The OECD has arrived at this conclusion after working for nearly two decades on the economics of climate change. […]
Our OECD Environmental Outlook, to be launched next March in Oslo, concludes that, to put us on the path to stabilising greenhouse gases in the atmosphere–at about 450 parts per million in carbon dioxideequivalents– would reduce global growth by only about one tenth of one percent per year (on average) from now to 2050. This is an affordable cost. […]
The post-2012 climate framework must rely on a solid economic footing to have a chance to succeed. […]
However, in our quest to limit the cost of adaptation and mitigation, we need to be accurate and to act upon evidence-based information. For example, a number of countries have focused their climate change policies on subsidising the “good” solutions, rather than on taxing the “bad” ones. This is an inefficient choice, because it tends to increase the costs of reducing GHG emissions.
Subsidising “good” behaviour risks locking in technologies that may later be considered obsolete or inefficient. On the other hand, taxing bad behaviour (emissions), provides a consistent incentive for increased efficiency and innovation. […]
How do we manage this transition to a low carbon world in an economically efficient and socially responsible manner?
Although it is frequently cited as a solution, our work shows that many developing countries may face far bigger GDP losses than the industrial world if a uniform global tax is used. For example, in the 450 ppm scenario, the OECD would lose two-tenths of a percentage of GDP by 2030, and 1.1% by 2050, but Brazil, Russia, India and China could lose five times as much.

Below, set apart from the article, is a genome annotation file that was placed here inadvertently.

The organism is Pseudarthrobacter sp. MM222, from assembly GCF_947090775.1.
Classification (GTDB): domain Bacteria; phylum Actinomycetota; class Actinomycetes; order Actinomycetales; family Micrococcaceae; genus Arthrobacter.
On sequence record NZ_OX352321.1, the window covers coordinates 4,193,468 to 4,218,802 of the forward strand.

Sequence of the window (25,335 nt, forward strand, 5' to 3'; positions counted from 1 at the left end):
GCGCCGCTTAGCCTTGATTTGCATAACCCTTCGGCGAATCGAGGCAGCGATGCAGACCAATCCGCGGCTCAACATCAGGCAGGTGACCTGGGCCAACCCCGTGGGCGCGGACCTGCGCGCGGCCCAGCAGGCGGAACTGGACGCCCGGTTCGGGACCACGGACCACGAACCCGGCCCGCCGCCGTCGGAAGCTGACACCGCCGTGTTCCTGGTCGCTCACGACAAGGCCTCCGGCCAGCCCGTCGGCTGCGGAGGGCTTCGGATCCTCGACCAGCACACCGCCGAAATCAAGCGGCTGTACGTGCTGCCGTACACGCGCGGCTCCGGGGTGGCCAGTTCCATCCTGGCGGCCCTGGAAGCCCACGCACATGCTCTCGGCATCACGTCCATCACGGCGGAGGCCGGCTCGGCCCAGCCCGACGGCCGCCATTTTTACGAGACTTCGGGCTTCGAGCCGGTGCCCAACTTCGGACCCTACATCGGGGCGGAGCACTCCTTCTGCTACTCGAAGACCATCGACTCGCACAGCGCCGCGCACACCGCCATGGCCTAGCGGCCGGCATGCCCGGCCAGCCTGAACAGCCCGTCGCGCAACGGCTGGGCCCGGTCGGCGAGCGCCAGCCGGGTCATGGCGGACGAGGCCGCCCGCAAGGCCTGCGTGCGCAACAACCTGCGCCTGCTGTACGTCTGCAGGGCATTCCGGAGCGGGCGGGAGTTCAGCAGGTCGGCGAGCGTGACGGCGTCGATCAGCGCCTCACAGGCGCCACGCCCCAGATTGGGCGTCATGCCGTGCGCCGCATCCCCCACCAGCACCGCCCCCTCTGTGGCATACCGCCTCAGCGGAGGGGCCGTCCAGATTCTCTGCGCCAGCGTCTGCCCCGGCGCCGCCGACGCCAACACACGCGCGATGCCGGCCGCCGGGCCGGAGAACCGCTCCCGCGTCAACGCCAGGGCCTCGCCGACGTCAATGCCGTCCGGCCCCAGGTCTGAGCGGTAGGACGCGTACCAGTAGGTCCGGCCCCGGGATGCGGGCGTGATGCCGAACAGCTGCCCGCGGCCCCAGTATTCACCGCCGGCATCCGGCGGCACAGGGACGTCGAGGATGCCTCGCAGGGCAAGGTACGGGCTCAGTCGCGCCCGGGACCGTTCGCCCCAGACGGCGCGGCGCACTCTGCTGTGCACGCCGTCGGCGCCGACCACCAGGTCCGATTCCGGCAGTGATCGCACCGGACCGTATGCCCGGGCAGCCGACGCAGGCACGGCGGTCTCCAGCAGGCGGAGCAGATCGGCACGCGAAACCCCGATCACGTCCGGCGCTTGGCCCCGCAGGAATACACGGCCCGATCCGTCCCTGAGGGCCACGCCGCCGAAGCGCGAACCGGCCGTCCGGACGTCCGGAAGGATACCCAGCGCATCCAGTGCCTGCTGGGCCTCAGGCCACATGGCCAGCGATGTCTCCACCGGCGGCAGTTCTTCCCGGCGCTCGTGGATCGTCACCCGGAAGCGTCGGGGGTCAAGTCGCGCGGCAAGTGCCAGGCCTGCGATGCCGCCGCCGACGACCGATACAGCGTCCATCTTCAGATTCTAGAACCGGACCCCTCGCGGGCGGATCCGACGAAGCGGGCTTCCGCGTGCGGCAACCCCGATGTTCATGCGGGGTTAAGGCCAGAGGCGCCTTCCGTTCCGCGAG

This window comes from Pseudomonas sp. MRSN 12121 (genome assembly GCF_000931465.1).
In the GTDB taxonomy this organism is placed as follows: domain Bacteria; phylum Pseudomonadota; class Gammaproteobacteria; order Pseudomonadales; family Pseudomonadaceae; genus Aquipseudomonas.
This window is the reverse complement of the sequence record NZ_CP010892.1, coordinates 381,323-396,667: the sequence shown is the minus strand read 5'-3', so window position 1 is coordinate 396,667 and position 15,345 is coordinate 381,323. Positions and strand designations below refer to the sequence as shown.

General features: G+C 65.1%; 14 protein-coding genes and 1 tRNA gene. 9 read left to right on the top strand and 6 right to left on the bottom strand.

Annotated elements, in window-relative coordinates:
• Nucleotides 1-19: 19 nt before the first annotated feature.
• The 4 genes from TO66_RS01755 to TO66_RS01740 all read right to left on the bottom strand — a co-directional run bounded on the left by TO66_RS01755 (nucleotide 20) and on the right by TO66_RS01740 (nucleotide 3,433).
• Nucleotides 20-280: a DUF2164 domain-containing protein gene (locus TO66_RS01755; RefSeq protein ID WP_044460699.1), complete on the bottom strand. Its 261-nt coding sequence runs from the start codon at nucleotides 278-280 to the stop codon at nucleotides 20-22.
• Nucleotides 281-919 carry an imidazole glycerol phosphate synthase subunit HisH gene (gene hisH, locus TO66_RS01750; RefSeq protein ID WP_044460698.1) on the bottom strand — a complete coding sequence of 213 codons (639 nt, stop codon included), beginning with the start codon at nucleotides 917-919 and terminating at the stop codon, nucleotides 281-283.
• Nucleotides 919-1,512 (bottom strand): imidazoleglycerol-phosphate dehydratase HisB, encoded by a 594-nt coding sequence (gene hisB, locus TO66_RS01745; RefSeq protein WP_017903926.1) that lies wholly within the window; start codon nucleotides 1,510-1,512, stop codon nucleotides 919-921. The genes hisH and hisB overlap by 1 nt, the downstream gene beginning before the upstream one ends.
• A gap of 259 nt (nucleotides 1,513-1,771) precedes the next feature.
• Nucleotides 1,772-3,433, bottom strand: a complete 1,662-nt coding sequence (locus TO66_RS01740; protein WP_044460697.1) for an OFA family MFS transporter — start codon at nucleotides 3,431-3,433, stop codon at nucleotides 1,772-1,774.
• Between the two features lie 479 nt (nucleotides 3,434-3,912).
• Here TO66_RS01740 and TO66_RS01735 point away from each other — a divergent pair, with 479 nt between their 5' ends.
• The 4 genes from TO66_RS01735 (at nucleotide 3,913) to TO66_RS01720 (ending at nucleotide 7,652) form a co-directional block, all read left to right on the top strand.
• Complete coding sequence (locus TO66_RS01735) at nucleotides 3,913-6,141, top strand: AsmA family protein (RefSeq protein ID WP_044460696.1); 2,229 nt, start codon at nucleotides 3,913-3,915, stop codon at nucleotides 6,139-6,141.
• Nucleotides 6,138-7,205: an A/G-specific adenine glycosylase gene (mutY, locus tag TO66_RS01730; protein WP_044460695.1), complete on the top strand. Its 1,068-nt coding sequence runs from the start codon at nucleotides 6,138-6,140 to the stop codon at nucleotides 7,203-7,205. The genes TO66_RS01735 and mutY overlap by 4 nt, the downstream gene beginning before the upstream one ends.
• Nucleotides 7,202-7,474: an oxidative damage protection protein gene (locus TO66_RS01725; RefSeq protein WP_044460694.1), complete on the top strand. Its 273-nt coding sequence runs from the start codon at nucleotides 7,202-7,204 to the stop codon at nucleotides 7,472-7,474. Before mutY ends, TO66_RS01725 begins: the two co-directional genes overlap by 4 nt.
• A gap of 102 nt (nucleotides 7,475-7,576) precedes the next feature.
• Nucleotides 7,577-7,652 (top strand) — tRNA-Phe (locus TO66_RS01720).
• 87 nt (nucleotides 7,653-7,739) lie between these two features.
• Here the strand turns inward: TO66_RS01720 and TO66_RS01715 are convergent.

And this is where the political economy of climate change comes in. The real problem is not how much it costs, but who pays for it. The OECD is examining ways to distribute the burden of the costs of action in an equitable and fair manner, while ensuring that mitigation action takes place wherever it is least costly. […]
Compared to the introduction of a uniform global tax, a global emissions trading permit system could significantly lower the impact on developing countries of achieving aggressive global emission reduction targets. This can be done through differential target setting and allocation of emission permits. Thus, developed countries could undertake a relatively greater financial responsibility for emissions reduction than developing countries.
The full speech, along with other interventions delivered in Bali, can be found at www.oecd.org/speeches.
©OECD Observer No. 264/265, December 2007-January 2008
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